Is earning the big bucks really what makes a job worth going to every day? Or is there something more to feeling happiness at than the money? According to a major survey by project management platform Wrike, happy employees will take a pay cut to seek more fulfilling work, USA Today reports. Conversely, unhappy employees said compensation was the top factor in their work happiness, says USA Today. It appears money might not buy happiness after all — at least, not at work.
Wrike commissioned an independent research firm to do an online survey of adults working full-time at organizations with more than 200 employees in the United States, the United Kingdom, France, and Germany and received at least 1,000 responses from each country. Overall, the survey results say respondents did rank compensation as the most important factor that contributes to their happiness at work. If you stop there, it might look like money is what makes people happy.
But employees who said they’re “mostly happy” or “elated” with their current jobs said meaningful or fulfilling work was the most important factor that contributed to their happiness. Employees who reported feeling unhappy at their current jobs said compensation was the most important factor to them. “This may indicate that the happiest employees are content with their current salaries, whereas unhappy employees believe an increase in compensation would improve their overall happiness,” the report says.
More than half of the respondents said they have accepted lower-paying jobs at some point in their careers because they thought it would make them happier, the report says. And of those who took those pay cuts, more than half said the career moves did make them happier, according to the report. But Wrike acknowledges there’s privilege underlying this data.
“The majority of respondents who report being ‘mostly unhappy’ or ‘miserable’ say they have never taken a pay cut to accept a job that made them happier,” the report says. “We acknowledge that this is not simply a matter of values or willpower. It’s likely that many are stuck in unhappy careers because they are dependent upon higher-earning-potential jobs that do not bring them happiness.”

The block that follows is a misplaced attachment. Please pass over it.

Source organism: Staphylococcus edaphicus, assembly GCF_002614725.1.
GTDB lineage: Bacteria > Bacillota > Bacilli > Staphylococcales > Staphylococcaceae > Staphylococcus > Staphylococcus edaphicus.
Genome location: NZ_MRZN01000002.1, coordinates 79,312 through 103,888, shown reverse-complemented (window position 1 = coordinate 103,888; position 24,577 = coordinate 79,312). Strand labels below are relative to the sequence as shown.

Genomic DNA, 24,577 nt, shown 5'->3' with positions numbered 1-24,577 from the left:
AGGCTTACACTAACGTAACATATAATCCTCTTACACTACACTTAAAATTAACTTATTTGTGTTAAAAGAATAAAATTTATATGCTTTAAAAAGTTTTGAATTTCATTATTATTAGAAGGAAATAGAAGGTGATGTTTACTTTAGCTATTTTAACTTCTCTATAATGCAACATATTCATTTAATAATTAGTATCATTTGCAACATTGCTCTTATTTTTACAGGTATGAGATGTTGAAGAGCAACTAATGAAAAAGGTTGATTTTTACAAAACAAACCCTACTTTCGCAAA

And this discrepancy in who is taking pay cuts for happiness disproportionately affects women. According to the report, 72 percent of men have taken a pay cut to seek jobs they think will make them happier compared to 44 percent of women. Wrike posits that this might be because the gender pay gap still persists, making it more challenging for women to take a pay cut. According to the World Economic Forum, across the world, women still only make 63 percent of what men do, with the global pay gap not expected to close for at least another 202 years, the Guardian reports.
While more men than women report that fun workplace perks like free lunches and snacks contribute to their workplace happiness, according to the survey, women report that they’d prefer perks like higher compensation and time off benefits. The survey results are certainly telling of how gender roles play a part in the way people view what workplace benefits matter to them.
Taking a pay cut for a job that makes you happier isn’t something everyone can do. But it’s really great to know there’s an alternative to the societal status quo of climbing the corporate ladder. It’s totally OK to define success for yourself, and it doesn’t have to include making a ton of money if you don’t need it to.